According to a report from the New York Times' Maggie Haberman and Jonathan Martin, a key talking point that the Republican Party -- as well as embattled GOP candidates seeking to hold into their seats -- hoped to use this election season is being taken away from them because of Donald Trump's flip-flopping.
At issue were plans by the Republican Party to make China a central issue as the 2020 election heated up, blaming one of the United States' largest trading partner for the coronavirus pandemic -- while also linking the country to former Vice President Joe Biden who is expected to the Democratic Party's presidential candidate.
According to the report, the GOP is having to retool their plans because of the president's unreliability and inability to "stay on message."
"The strategy could not be clearer: From the Republican lawmakers blanketing Fox News to new ads from President Trump’s super PAC to the biting criticism on Donald Trump Jr.’s Twitter feed, the G.O.P. is attempting to divert attention from the administration’s heavily criticized response to the coronavirus by pinning the blame on China," the report begins. "Republican senators locked in difficult races are preparing commercials condemning China. Conservatives with future presidential ambitions of their own, like Senators Tom Cotton and Josh Hawley, are competing to see who can talk tougher toward the country where the virus first emerged. Party officials are publicly and privately brandishing polling data in hopes Mr. Trump will confront Beijing."
However the president is still concerned with getting a favorable trade deal with China which is throwing a monkey-wrench into his party's plans.
"Eager to continue trade talks, uneasy about further rattling the markets and hungry to protect his relationship with President Xi Jinping at a moment when the United States is relying on China’s manufacturers for lifesaving medical supplies, Mr. Trump has repeatedly muddied Republican efforts to fault China," the Times report states. "Even as the president tries to rebut criticism of his slow response to the outbreak by highlighting his January travel restrictions on China, he has repeatedly called Mr. Xi a friend and said 'we are dealing in good faith' with the repressive government. He also dropped his periodic references to the disease as “the China virus” after a telephone call with Mr. Xi."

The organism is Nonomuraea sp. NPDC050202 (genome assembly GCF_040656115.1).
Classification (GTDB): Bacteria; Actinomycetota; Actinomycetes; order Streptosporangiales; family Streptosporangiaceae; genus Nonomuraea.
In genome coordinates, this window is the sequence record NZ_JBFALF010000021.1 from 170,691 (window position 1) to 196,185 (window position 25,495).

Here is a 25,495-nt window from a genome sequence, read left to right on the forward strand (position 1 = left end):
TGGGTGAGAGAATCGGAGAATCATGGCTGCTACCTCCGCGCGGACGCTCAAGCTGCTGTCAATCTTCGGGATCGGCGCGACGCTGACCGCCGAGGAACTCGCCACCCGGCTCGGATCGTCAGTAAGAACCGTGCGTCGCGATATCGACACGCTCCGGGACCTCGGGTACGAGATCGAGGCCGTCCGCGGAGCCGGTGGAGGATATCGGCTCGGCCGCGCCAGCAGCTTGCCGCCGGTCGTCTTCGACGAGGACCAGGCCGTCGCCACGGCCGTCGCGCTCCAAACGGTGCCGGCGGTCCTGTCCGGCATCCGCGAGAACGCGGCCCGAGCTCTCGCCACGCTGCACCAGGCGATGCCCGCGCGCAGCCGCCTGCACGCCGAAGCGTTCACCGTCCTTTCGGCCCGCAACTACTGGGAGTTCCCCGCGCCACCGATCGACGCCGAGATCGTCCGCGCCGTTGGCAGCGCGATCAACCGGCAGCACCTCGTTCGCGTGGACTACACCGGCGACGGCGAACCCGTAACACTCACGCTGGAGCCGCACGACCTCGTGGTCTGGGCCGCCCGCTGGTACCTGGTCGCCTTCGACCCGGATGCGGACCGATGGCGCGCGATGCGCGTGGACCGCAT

The report points out that in private the president continually rages at China, which Republicans find encouraging for campaign purposes, but in public he sings a different tune.
"On Tuesday, at his daily briefing, Mr. Trump was candid about the transactional rationale behind his stance toward China," the report continues. "Pressed on how he could criticize the World Health Organization for what he called pushing 'China’s misinformation,' after he had also lavished praise on Beijing’s purported transparency, he responded, 'Well, I did a trade deal with China, where China is supposed to be spending $250 billion in our country.'"
"Mr. Trump’s clashing comments on China illustrate not only his unreliability as a political messenger but also his longstanding ambivalence over how to approach the world’s second-largest economy. He ran for president four years ago vowing to get tough with China, but his ambition was not to isolate the Chinese but to work with them — and especially for the United States to make more money from the relationship," Haberman and Martin wrote. "This goal has prompted him to often lavish flattery on Mr. Xi, most memorably when Mr. Trump rhapsodized about the way they bonded over “the most beautiful piece of chocolate cake you’ve ever seen” at his Mar-a-Lago resort in 2017."
According to Sen. Kevin Cramer (R-ND) the president's flip-flopping has become more than problematic.
Cramer, "said Democrats were courting political risk if they were seen as defending China. But he conceded that Mr. Trump’s 'rhetoric about Xi gets confusing.'"
“I’d have a hard time being that nice to a communist leader,” he added. “but the president knows he’s got to appeal to an audience of one there.”
You can read more here.